First & Second Markethill Presbyterian Church

 

 

 burning but living

 

 

 

The Planters: Roots and Branches

 

 

This is the story of a race of people who came from Scotland to the Barony of the Fews, in County Armagh. They came in the early seventeenth century, and were a hardy, enterprising, industrious, pioneering people. Plantation, these people were soon to show, could be made to work. They were to be known as the Ulster-Scots.

 

These Settlers were encouraged by the promise of long leases, far better than the unfavourable terms in their native Scotland, where short leases acted as a disincentive to good husbandry and improvements.

 

They settled in Ulster, brought their Presbyterian faith and their own Presbyterian ministers with them. These were a hardy, enterprising, industrious, pioneering people.

 

These people had a determination to have a lifestyle that would take account of their dissenting Calvinistic faith and to plant for themselves and future generations a place in which to dwell with democracy and freedom.

 

Into the district of Markethill they brought their Presbyterian faith and so began 400 years of witness.

 

Then came four centuries of tears and joy, rebellion, persecution, emigration, wars and peace, and ethnic cleansing . . . . . . .

 

An illustrated history book on Presbyterianism in Mid-Armagh was published on 30th January 2009, titled The Planters: Roots and Branches.

 

Author Jim Reaney, the former congregational secretary, has produced an excellent highly detailed 240 page hardback publication, with a wide range of full colour and old black and white illustrations.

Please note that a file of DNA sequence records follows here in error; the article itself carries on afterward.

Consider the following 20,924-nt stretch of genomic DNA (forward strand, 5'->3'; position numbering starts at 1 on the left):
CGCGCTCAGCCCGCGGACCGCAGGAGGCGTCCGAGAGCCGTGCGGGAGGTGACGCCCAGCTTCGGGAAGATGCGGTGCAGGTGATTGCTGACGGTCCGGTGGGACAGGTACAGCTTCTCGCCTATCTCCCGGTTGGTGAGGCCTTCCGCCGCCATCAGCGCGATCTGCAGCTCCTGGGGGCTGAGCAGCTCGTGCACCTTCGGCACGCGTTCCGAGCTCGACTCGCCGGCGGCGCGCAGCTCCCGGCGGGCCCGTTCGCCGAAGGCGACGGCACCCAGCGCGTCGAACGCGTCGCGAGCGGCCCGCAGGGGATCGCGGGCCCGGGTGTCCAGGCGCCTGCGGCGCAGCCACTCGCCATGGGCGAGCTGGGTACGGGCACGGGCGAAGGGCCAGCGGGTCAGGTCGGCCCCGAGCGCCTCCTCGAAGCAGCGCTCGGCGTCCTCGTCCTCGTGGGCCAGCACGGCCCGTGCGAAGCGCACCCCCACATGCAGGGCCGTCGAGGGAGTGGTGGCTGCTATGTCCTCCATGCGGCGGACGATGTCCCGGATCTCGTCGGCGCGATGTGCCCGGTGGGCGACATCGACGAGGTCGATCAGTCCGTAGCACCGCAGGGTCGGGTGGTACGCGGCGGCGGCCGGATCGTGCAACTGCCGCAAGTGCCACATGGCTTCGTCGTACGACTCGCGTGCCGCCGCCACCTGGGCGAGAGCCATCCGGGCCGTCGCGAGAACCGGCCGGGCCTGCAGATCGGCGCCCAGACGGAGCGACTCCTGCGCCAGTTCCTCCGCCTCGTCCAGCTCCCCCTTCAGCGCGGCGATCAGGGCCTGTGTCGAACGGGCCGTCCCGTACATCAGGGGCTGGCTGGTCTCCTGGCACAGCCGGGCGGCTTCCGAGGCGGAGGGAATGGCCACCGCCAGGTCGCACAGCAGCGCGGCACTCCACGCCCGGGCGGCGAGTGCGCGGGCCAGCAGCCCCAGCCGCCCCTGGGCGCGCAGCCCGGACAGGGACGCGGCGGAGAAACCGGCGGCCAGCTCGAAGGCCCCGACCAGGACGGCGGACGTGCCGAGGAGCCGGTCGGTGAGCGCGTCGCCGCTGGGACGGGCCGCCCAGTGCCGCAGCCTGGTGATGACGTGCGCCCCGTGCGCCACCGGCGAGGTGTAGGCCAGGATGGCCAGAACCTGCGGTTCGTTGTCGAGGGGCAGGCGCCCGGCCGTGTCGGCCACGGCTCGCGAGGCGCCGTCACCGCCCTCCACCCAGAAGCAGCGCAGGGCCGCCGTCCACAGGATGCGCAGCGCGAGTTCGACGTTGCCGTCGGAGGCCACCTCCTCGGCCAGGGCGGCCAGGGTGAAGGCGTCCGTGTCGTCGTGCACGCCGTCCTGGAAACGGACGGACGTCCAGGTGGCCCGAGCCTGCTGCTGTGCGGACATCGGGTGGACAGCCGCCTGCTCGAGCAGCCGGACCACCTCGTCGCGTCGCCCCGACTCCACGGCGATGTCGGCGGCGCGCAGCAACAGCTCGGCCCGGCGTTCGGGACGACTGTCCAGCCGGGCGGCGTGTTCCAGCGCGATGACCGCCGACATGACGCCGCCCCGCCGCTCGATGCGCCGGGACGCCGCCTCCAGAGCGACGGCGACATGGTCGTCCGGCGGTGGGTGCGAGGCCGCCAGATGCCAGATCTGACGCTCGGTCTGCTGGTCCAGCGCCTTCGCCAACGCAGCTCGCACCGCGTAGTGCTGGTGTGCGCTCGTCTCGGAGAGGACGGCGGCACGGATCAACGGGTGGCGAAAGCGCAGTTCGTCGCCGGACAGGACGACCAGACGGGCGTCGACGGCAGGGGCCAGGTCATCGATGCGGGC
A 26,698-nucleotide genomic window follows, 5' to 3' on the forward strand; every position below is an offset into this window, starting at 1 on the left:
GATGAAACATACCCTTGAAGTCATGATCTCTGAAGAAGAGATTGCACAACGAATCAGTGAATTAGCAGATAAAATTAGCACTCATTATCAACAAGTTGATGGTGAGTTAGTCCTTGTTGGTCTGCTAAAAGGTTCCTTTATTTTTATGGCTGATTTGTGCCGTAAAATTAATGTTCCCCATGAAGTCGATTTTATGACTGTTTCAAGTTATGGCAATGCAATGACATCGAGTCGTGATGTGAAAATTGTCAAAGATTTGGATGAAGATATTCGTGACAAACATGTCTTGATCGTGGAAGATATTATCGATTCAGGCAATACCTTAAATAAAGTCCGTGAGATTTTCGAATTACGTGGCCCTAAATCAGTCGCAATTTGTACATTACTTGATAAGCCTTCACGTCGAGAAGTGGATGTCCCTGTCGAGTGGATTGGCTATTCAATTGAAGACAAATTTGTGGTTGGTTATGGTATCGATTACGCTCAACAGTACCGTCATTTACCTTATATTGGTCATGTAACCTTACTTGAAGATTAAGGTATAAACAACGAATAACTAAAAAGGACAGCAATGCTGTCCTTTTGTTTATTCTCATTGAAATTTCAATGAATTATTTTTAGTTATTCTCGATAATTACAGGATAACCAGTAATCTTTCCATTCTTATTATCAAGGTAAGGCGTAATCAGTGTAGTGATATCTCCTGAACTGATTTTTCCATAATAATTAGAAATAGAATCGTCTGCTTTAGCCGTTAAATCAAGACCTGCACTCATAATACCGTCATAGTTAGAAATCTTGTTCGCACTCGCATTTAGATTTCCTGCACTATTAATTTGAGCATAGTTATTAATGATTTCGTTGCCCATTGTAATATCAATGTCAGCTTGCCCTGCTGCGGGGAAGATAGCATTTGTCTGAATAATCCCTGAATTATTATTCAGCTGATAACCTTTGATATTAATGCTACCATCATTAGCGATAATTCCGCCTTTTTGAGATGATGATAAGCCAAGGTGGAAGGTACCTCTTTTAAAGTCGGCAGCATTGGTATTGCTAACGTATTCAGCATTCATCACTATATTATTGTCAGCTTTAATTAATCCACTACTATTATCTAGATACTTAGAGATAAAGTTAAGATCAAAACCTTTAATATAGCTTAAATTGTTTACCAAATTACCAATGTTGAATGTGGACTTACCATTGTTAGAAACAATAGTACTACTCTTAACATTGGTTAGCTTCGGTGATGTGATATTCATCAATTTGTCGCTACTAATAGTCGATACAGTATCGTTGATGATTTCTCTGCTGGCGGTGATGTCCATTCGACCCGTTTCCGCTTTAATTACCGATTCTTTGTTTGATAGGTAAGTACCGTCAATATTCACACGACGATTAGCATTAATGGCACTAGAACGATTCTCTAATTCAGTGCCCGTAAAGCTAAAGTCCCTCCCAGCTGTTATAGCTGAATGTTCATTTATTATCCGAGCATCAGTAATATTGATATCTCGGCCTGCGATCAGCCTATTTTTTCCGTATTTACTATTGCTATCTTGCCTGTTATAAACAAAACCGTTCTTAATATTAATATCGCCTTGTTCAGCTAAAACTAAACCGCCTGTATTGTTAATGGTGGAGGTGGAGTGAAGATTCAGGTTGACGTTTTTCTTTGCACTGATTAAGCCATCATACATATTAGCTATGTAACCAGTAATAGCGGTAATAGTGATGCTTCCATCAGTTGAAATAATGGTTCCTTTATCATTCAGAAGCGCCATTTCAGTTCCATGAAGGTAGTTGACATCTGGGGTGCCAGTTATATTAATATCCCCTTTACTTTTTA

The book traces the religious movement in Ireland from the early 16th century Protestant Reformation and the arrival in Ulster of Presbyterians from lowland Scotland from 1608, with the gradual establishment of churches across the Province.

 

In a foreword, former minister the Rev Danny Rankin says there is much discussion and written material regarding the Plantation of Ulster.

 

“This is not just another book arguing for and against the actions of our ancestors”, says Glasgow-born Mr Rankin.

 

“This book looks at how with the Plantation came the Church we love and respect. Here is a book which will warm your hearts as we read about God’s gracious blessing on a people who were far from perfect, but they were a people who were willing to receive that blessing.”

 

Much of the storyline centres on the Plantation of Markethill and the neighbouring village of Hamiltonsbawn and the strong Presbyterian witness in this area in congregations that were set up there through the 17th and 18th centuries.

 

The life and times are recorded in the Presbyterian congregations of Markethill, Redrock, Mountnorris, Tullyallen, Cladymore, Kingsmill and Ahorey are recorded.

 

The well-documented emigration to America by the Ulster-Scots Presbyterians impacted considerably on the mid-Armagh region, with local clerics and pew members joining the mass exodus from the Province to begin a new life across the Atlantic.

 

The book is dedicated to the Glory of God and the work of the Irish Mission of the Presbyterian Church in Ireland.

 

Billy Kennedy.

 

DESCRIPTION

  • A4 size

  • 240 pages

  • Hard back cover

  • Printed on 130gsm gloss paper

  • Colour throughout

  • Over 170 photographs, maps and illustrations.

 

 

 

"The Planters: Roots and Branches"

 

Published by First and Second Markethill Presbyterian Church

 

ISBN 978 0 9559209 0 5

 

Price - £20.00 (includes package and postage £5.00)

 

 

 

Payment by cheque, payable to "Markethill Presbyterian Church"

from

"The Planters"

15 Pinley Green

Markethill

Armagh

BT60 1RX

 

Price - £20.00 (includes package and postage £5.00)

 

 

        

© First & Second  Markethill Presbyterian Church 2007
For problems or questions regarding this web contact  Webmaster

 Design and Development by Jim Reaney